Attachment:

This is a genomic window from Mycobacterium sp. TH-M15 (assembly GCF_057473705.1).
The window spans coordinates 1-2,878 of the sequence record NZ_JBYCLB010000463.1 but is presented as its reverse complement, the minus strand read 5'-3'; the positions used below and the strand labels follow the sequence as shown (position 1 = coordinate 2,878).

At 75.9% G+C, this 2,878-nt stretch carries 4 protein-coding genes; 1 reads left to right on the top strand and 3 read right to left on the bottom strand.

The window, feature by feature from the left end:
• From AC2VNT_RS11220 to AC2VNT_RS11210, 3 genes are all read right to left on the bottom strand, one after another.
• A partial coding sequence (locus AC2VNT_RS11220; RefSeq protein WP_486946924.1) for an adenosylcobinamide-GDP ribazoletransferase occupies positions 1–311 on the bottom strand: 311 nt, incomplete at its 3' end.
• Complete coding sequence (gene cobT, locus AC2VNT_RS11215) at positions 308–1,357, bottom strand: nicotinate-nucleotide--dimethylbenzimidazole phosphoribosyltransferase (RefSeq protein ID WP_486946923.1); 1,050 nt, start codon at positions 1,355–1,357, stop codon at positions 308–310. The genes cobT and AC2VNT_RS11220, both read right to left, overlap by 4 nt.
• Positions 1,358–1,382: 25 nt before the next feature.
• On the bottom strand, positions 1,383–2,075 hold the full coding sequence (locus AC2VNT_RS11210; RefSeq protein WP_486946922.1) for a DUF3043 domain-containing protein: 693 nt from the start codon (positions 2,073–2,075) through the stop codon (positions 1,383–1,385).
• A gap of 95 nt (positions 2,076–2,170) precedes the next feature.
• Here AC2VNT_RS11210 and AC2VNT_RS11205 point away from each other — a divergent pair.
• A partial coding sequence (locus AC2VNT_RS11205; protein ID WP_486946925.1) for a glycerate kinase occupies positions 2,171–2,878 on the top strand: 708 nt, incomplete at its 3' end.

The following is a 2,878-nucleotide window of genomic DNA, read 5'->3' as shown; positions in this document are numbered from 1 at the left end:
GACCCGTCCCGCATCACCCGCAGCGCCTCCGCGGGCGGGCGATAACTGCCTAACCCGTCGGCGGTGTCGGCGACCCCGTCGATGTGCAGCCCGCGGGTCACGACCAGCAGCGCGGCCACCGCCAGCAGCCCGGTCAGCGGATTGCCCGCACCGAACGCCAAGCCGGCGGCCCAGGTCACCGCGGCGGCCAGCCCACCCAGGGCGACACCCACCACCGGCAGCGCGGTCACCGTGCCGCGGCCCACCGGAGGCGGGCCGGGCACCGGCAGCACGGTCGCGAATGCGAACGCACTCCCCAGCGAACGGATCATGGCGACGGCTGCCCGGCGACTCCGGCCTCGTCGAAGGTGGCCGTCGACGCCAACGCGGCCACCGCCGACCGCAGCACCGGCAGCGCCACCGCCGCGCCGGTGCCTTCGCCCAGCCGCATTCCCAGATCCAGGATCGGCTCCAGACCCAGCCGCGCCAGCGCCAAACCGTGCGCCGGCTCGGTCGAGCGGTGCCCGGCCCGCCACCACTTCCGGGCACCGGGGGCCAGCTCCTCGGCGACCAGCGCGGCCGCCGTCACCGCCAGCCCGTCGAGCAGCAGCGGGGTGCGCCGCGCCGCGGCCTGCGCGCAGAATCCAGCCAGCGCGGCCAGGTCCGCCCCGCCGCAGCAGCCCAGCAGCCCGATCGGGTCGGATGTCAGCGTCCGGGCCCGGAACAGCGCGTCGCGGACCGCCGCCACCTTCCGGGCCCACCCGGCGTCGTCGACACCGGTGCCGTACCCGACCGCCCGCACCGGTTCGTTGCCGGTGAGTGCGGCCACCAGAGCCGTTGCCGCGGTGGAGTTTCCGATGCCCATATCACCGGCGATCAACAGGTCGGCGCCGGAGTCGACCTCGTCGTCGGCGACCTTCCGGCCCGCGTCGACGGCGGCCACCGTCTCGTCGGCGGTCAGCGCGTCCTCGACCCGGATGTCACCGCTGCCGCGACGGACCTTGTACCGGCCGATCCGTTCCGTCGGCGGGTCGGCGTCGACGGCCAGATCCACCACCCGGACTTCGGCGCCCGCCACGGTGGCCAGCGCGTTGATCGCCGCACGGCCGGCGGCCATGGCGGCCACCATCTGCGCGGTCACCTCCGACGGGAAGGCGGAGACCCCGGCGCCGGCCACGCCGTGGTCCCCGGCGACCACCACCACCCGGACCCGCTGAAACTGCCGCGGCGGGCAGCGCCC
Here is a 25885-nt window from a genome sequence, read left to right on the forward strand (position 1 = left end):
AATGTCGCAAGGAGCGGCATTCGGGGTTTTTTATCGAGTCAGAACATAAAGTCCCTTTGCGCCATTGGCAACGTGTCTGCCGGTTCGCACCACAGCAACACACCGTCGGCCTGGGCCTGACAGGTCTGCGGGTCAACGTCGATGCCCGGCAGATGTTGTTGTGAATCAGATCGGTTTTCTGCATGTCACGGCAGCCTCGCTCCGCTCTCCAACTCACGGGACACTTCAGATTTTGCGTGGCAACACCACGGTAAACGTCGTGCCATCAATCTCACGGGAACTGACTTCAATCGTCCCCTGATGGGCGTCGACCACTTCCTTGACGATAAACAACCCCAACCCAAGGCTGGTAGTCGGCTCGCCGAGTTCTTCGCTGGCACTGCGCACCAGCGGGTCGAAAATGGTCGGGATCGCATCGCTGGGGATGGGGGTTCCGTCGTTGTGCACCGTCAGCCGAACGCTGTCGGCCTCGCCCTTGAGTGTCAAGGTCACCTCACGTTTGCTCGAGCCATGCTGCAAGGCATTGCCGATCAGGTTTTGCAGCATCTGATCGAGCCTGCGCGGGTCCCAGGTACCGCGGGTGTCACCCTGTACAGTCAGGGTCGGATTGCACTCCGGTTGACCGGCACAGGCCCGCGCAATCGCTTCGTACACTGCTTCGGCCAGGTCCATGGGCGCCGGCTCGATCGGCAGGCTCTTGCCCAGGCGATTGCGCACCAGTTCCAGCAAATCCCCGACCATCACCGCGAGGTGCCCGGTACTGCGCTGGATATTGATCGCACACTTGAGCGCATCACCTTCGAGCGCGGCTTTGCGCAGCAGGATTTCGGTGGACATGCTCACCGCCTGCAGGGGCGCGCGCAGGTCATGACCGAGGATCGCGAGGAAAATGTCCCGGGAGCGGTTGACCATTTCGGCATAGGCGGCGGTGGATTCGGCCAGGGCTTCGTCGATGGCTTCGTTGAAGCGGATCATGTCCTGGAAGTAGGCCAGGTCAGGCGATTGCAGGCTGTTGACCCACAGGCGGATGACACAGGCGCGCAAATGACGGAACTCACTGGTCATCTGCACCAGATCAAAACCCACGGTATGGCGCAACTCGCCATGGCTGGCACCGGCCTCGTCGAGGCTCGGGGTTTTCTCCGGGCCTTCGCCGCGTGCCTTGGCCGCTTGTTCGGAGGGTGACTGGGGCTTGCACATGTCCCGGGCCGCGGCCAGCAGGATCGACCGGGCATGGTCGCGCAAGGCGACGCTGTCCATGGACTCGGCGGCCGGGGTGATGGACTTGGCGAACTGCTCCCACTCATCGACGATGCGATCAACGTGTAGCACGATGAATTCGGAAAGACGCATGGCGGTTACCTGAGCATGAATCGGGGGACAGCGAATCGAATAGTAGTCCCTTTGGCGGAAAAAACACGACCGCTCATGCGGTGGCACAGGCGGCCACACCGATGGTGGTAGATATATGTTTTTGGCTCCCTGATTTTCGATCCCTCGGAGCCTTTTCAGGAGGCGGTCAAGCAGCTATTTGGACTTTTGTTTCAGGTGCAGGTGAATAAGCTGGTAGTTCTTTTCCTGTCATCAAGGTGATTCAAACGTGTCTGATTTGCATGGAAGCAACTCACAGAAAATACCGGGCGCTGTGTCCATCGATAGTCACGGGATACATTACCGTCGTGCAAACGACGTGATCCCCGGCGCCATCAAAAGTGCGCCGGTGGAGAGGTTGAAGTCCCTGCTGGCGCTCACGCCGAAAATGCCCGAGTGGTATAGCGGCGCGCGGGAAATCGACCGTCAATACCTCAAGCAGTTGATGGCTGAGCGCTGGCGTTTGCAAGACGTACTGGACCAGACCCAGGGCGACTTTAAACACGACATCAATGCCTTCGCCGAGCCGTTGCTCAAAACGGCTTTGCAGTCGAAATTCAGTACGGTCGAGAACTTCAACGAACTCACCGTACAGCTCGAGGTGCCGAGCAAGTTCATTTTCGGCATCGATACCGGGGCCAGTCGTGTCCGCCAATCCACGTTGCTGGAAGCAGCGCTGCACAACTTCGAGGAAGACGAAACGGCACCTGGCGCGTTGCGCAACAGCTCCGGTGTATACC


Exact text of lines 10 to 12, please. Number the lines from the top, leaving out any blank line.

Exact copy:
• A gap of 95 nt (positions 2,076–2,170) precedes the next feature.
• Here AC2VNT_RS11210 and AC2VNT_RS11205 point away from each other — a divergent pair.
• A partial coding sequence (locus AC2VNT_RS11205; protein ID WP_486946925.1) for a glycerate kinase occupies positions 2,171–2,878 on the top strand: 708 nt, incomplete at its 3' end.